Moving out of the country can be an exciting prospect, but also brings special challenges.  While there’s lots to consider regarding language, culture, and legal requirements, let’s focus on the logistics of moving for now. 

Shipping overseas

If your move involves crossing an ocean, you have a couple of options for shipping:  containers, which will be loaded onto cargo ships, or air freight which, not surprisingly, will be transported by plane.  The latter is faster, but considerably more expensive. Often, people send the bulk of their effects by sea, using air freight just for essentials that it’s hard to live without for long.  

Here’s what one friend said about their experience:

“Moving to Germany we paid about $10k to ship all of our stuff over. It took four months to get to Germany, and a lot of stuff was missing. One of the movers let a cigarette go out on our dresser. The forwarding company based in the UK charged us 800 Euro to store our stuff for a month because we didn’t have a place yet, and then charged extra because we were on the sixth floor. So there were a lot of hidden costs.”

What to pack

Whichever shipping method(s) you choose, it’s always easier to move less than more. 

  • If you’re going to be living someplace temporarily, it’s worth considering putting the bulk of your belongings in storage.  
  • In most countries, housing options tend to be smaller, so if you’re used to a large home you’ll likely need to store some items anyway.  
  • Do your research to understand the climate of the place you’re moving to as well. When a  friend moved to a tropical climate, she took along all her high-end furniture, only to find that it cost a fortune for the electricity needed to air condition the space to keep it all from molding.  In retrospect, she wished she’d left those furnishings in storage and opted instead to live more in step with her environment.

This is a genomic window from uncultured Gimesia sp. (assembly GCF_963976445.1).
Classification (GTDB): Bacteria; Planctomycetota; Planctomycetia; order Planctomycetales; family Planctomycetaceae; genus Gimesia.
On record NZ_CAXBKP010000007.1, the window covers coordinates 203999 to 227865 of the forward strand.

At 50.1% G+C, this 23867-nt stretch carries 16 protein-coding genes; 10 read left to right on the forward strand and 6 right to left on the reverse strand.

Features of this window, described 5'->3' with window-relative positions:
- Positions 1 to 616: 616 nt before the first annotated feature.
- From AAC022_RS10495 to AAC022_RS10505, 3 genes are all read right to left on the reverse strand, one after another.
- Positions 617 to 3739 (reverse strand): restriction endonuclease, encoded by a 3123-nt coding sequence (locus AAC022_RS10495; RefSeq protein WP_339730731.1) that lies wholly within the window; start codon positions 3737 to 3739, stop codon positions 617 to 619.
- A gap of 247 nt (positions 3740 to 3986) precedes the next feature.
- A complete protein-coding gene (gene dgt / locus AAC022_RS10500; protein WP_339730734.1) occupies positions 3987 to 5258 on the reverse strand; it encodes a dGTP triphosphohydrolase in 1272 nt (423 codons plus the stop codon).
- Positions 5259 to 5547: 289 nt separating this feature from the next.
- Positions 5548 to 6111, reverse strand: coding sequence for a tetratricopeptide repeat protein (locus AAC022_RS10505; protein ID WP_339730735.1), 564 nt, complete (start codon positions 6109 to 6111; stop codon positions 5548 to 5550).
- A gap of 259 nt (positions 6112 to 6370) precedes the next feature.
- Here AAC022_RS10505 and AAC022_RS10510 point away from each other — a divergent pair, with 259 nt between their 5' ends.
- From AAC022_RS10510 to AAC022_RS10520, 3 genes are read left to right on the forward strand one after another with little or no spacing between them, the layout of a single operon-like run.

A friend who went with the  “less is more” approach had this to say:

“Moving to Australia, we sold everything we owned. I took my scuba regulators, fins, two motorcycle helmets and two pillows. Things we missed later were a great mid-size tote, and some tools I sold. Once we got there we lived in a couple temporary places before finding an apartment.”

On the other hand, you may be surprised at what you can take, if you are so inclined.  

  • For example, moving a boat is similar to shipping a car.  
  • For some items, like pianos, there are special things to take into consideration.  
  • Not surprisingly, large animals require special attention as well. 

However, there are some things you must not try to pack, as they are hazardous to move.  Some examples: 

  • Personal products like nail polish/remover, hairspray, and rubbing alcohol;
  • Fuels, like kerosene, sterno, charcoal, and propane tanks;
  • Cleaning supplies like bleach, ammonia, and other cleaning solvents;
  • Household items like batteries, aerosol cans, fire extinguishers

And as always, it’s a good idea to pack valuables separately so that you can keep close track of them.  

How to pack

  • Don’t skimp on quality with boxes: they are not all created equal.  Different boxes have different crush ratings, which are listed on the bottom of the box.  
  • Be prepared to order more boxes than you think you will need. 
  • Dishpack boxes are much stronger, and, as their name implies, are ideal for dishes and other heavy, fragile items.
  • It’s more expensive to crate objects instead of using standard moving boxes, but for art and other unusually shaped things, they’re the only way to go. 

Wherever you’re going, planning ahead is the first key to getting there with minimal stress. So, do your research, consider the options, and consult a professional organizer when needed.  Bon voyage!